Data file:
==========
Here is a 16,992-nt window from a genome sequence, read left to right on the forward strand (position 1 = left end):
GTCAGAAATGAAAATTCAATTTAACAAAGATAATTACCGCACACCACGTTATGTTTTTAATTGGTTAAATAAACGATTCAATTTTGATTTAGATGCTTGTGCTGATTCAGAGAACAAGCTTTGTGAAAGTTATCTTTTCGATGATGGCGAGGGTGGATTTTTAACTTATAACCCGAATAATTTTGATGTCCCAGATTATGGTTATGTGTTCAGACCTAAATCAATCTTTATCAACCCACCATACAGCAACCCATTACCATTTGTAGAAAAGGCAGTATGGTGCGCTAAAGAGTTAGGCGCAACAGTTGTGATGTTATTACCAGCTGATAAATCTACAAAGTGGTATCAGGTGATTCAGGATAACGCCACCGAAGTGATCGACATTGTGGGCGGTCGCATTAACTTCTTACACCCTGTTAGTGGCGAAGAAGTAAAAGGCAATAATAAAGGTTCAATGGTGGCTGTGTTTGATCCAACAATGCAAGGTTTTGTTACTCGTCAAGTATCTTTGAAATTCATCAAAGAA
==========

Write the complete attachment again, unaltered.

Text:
Here is a 16,992-nt window from a genome sequence, read left to right on the forward strand (position 1 = left end):
GTCAGAAATGAAAATTCAATTTAACAAAGATAATTACCGCACACCACGTTATGTTTTTAATTGGTTAAATAAACGATTCAATTTTGATTTAGATGCTTGTGCTGATTCAGAGAACAAGCTTTGTGAAAGTTATCTTTTCGATGATGGCGAGGGTGGATTTTTAACTTATAACCCGAATAATTTTGATGTCCCAGATTATGGTTATGTGTTCAGACCTAAATCAATCTTTATCAACCCACCATACAGCAACCCATTACCATTTGTAGAAAAGGCAGTATGGTGCGCTAAAGAGTTAGGCGCAACAGTTGTGATGTTATTACCAGCTGATAAATCTACAAAGTGGTATCAGGTGATTCAGGATAACGCCACCGAAGTGATCGACATTGTGGGCGGTCGCATTAACTTCTTACACCCTGTTAGTGGCGAAGAAGTAAAAGGCAATAATAAAGGTTCAATGGTGGCTGTGTTTGATCCAACAATGCAAGGTTTTGTTACTCGTCAAGTATCTTTGAAATTCATCAAAGAA